Well, not every television show. If it’s a well-written show like Law & Order Criminal Intent or Mad Men, I don’t bother. But if it’s a good show that’s suffering from inconsistent characterization… well, that’s another matter entirely.
Like Glee. I love Glee. It’s a fun show, punctuated with music and just as over the top as high school seems to you when you’re in it. Really, think back on it – you might not have walked down the hall singing, but I’m pretty sure that having a date to the dance was the biggest thing in the world. And every test failed, every breakup, ever snub seemed like the worst thing that ever happened to you.
And while Glee knocks out a few great episodes a season, the rest waver between good to meh. And usually not because of the overall plot of the episode- it’s the character reactions that make no sense.
Take last night’s Prom episode, “Prom Queen”. (spoilers, if you keep reading)
I can believe that the kids at McKinley would be cruel enough to vote Kurt Prom Queen to embarrass him and hurt him. However, I do not believe that the Kurt Hummel we know would have immediately run out in tears. In my mind, Kurt should have walked up, taken the crown… knocked out his joke and worn a brave face. Maybe bowed out of the dance (I admit I’m a little unhappy that he’s trying to push Karofsky out when he’s obviously not ready). Tensions would have died down, and when he and Blaine had a moment to talk, he would have then broken down crying- and explained that he tried to make things right for Blaine. That he knew they couldn’t just leave, that they couldn’t give the bullies that satisfaction. Just seems much more like Kurt.
Of course, the whole announcement lead to a bigger problem for me. Yes, McKinley is an over the top school. However, Figgins runs the school much like most principals would (except for his fear of vampires). It was extremely hard for me to believe that Figgins wouldn’t have looked at the name and stopped everything right then and there. Not only that, but where was Mr. Shue during all of this? I know that they wanted the kids to have the chance to work out this stuff with minimal interference from the adults, but it seemed unbelievably odd that Will wouldn’t have been there to cheer the kids on.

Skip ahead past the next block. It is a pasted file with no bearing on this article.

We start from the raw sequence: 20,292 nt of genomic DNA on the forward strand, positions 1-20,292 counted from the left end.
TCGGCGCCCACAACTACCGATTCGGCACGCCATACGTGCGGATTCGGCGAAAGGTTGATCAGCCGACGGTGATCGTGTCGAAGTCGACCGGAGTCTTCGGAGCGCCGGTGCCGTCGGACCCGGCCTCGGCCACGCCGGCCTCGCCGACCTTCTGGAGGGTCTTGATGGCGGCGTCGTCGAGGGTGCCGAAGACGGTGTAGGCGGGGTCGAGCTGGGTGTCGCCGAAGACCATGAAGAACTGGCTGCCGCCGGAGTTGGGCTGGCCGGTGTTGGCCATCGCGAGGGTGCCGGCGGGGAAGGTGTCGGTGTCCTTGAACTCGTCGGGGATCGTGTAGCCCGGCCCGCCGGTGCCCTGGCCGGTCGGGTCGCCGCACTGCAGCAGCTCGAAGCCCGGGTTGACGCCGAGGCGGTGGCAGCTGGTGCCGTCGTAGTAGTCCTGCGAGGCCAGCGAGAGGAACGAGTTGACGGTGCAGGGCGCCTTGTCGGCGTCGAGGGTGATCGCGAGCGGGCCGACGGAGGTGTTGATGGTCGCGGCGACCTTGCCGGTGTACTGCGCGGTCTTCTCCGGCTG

Also, my last quibble about the events of last night’s episode… I loved that Artie couldn’t actually bring himself to spike the punch, and used lemonade. But Sue was gone from the Prom for all the time and Puck didn’t manage to spike the punch? Because honestly, in my mind I thought that Puck knew that his plan was going to fail and that Artie would get caught, but it’d give him the chance to spike it and be seen spiking it.
Honestly, I love Glee. I get Glee. But every other episode or so, I find myself wondering why these scripts are making it out of the writer’s room with so many glaring errors. I see why they made Quinn revert to being a bitch. There are plenty of girls who see a chance to be popular and take it, even knowing they’re going to step on their friends to do so (and even after a major life change like the pregnancy). But there was never a scene early on in the season where Quinn said so. Instead, she was a bitch and somehow nobody cared- not even Mercedes who’d taken her in.
I don’t mind Finn dumping Rachel and getting back with Quinn. There are plenty of guys who have Betty & Veronica syndrome in high school. And frankly, they’re at least showing that Finn’s trying to do the right thing in both- support Rachel as a friend and try to be a good boyfriend to Quinn. I don’t mind the additional characters. Zises is a good foil, and she gives Puck something to do that doesn’t involve splitting up a relationship. Sam… I could do without. (One note about Sam- in Rumours, it came out that Sam’s family is broke and barely scraping by, so he hocked his guitar. What happened to the Justin Beiber Experience? As silly as it was… he was making a lot of money. It seems odd that Sam wouldn’t start it up again to try to help his family)
It honestly seems as though aside from Kurt, Rachel and Finn, the writers really don’t have a clear image of who the characters are. It seems like they’re in such a rush to get the numbers choreographed, recorded and filmed that they’re skipping over the plots – which are just as important.
I’m not giving up on Glee. The episodes that shine, the moments that make me smile are still worth the DVR spot. But it makes me sad that there’s a writer’s room where in the second season, somehow they just aren’t all on the same page with who the characters are.